Action, sports, and anytime the action is moving so fast, it would be nearly impossible to catch with one perfectly timed shot. For these situations, the 24FPS feature could be a life saver, or a way to get a truly amazing once in a lifetime shot. You may have heard the term “Spray and Pray”, well this takes it to an all new level.


While I would probably rarely use that 24 FPS feature, I could see it coming in handy every now and again. But man, when you set it to continuous HI and fire away, it is quite the sound to hear. What I find really impressive is that even at 24 FPS you have full AF/AE going on, so the camera is not just locking on the 1st frame, it is keeping focus through the shooting process. Crazy.

Making Pizzas with Friends 



I started to realize it more and more, this new RX100 V is not only a pocket rocket, but this pocket rocket is now on some serious turbo rocket fuel. It’s amazing what this camera can do, and it does what it does very well. I had ZERO issues, NO lag, no problems. Battery life? In my 8 hours with the camera I had taken hundreds of shots, and still had a tiny but of juice left, and battery life seemed slightly better than the MKIV.

The EVF was fantastic, the LCD fantastic, the fact that if you shoot at 24 FPS you can at anytime press play and review your image instantly, with no lag or wait. The buffer is so large, there are simply no lags or delays.

 There is nothing NOT to like about this one, and while it lacks only in Dynamic Range, Super high ISO capability, and shallow DOF (compared to full frame and APS-C)  it offers so much more than larger cameras in regards to size, portability, ease of use, speed, and response. The IQ is not lacking and it fits in a pocket, a front pocket. What is not to like?




There is NOTHING like this camera on the market right now, NOTHING. Sony has zero competitors in the pocket camera market that can come close to the RX100 V. That is simply fact, and if anyone says there is a competitor to this, then show me. Also, this is not in any way a point and shoot camera. While you CAN use it as one, there are so many options for enthusiasts and pros and tech geeks that it is sort of like a mini pro pocket camera.

In these days of the Smart Phone camera, the RX100V shows what a real pocket camera is capable of. I even for a few moments had an idea to personally ONLY shoot with a RX100V for 3 months. No big cameras, no shallow DOF, no ISO 100k…just a camera in my pocket taken everywhere, with the ability to document life with images, video, super slow motion video and a myriad of photo styles.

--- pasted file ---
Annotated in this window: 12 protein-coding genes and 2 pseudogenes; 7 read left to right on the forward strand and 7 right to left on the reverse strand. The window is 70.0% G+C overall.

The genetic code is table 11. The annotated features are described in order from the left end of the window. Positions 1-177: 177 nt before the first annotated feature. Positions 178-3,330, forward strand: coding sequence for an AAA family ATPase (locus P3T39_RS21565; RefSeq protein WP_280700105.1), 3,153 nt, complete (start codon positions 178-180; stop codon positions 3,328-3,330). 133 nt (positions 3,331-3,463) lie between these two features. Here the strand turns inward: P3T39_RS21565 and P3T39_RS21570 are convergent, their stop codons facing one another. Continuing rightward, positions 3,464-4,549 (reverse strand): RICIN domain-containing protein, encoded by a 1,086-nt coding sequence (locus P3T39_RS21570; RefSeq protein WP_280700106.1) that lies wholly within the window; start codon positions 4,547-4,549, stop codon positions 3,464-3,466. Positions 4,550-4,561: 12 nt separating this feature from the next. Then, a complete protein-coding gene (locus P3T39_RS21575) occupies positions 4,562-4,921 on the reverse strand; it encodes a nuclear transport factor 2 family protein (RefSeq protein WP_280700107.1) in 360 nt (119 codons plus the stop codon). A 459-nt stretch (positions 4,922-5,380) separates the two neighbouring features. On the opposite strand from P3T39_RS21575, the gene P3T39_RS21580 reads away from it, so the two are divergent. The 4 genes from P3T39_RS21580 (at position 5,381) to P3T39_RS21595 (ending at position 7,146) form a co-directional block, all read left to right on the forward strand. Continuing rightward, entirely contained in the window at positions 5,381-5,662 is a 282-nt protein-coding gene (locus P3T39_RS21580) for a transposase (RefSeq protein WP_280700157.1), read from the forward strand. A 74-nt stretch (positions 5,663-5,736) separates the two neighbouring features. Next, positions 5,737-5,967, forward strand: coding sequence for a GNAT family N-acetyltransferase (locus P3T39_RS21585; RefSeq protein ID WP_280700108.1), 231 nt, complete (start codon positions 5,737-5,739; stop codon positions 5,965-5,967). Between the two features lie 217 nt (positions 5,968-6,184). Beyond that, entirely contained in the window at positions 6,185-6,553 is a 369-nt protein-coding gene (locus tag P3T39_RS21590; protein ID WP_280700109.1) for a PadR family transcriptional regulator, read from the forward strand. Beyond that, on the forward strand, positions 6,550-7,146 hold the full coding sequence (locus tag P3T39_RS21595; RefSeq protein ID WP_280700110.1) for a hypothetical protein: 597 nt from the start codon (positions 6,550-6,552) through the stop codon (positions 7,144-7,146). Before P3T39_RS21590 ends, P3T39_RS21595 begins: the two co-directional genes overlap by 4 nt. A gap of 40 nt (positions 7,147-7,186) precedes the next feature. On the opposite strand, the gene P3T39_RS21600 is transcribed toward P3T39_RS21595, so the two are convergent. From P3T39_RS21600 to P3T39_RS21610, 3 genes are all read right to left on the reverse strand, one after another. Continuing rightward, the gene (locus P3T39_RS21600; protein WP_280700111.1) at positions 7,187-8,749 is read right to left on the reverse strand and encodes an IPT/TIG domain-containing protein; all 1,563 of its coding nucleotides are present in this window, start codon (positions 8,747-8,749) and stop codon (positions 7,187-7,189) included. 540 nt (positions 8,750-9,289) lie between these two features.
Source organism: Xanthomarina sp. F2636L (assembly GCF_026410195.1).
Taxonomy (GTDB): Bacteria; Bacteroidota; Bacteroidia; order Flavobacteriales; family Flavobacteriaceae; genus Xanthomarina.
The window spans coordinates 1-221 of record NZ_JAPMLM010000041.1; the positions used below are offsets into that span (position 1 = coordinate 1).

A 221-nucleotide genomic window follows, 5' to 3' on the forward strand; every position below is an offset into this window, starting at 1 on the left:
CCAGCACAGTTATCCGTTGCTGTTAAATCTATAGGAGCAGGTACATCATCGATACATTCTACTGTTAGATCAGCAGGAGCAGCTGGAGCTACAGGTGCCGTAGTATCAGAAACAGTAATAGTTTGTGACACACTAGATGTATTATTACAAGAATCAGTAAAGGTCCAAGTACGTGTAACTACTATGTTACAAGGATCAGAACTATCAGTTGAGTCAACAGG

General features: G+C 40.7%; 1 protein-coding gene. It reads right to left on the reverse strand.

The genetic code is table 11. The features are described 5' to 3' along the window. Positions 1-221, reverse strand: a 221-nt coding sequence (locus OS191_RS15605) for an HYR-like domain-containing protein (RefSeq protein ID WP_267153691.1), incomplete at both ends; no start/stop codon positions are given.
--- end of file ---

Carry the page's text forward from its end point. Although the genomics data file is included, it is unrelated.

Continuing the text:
With the 1″ sensor inside the RX100 V not being a low light monster, we can not expect the kind of low light performance that we get from a larger sensor camera. Physics is Physics. Larger sensors have more surface area, which means these larger areas will collect more light. Small sensors, packed with millions of pixels (20 million here) tend to capture less light, so we do not get the clean smooth ISO 10,000 kind of vibe we get from a big fat juicy DSLR like a Canon 5D IV.

BUT, take a look at this ISO 6400 and 12,800 from the RX100 V. This is a simple JPEG, out of camera, with all defaults on.

Must click these to see larger and full 100% crop!



Imagine 5 years ago what we had in a pocket camera. Technology has come a long long way, and as I have said so many times, Sony is one of those leading the way for new tech and pushing limits of camera tech. What I like about this camera is the fact that anyone can pick it up and use it without knowing anything about it. It’s as easy as a camera gets in Auto mode. But for those who want more and more and more and more, this RX100 V offers them just that, MORE.

It’s a camera you can grow with, learn with, and if you are already experienced a camera you can truly exploit to its fullest potential.

For a pocket camera, it doesn’t get any better.







With the Mark V, Sony gave us more options for those who want to shoot Super Slow Motion video. We can go from 120fps at full HD to 960FPS at a reduced quality. I tested it a little bit and to me, the Super Slow Motion is a kick ass cool feature though I would use it sparingly. Still, it could add a nice effect to an otherwise ordinary video production. Take a look at a few samples:

So again, to have this little camera offer great IQ, amazing speed, amazing response, a nice pop up EVF, 4k and Super Slow Motion Video options, Swivel LCD and that 24FPS crazy mode it is quite the feat.


The RX100 comes in at $1000, and will be shipping end of October 2016. You can pre-order it starting October 10th 2016 at B&H Photo using the direct link HERE.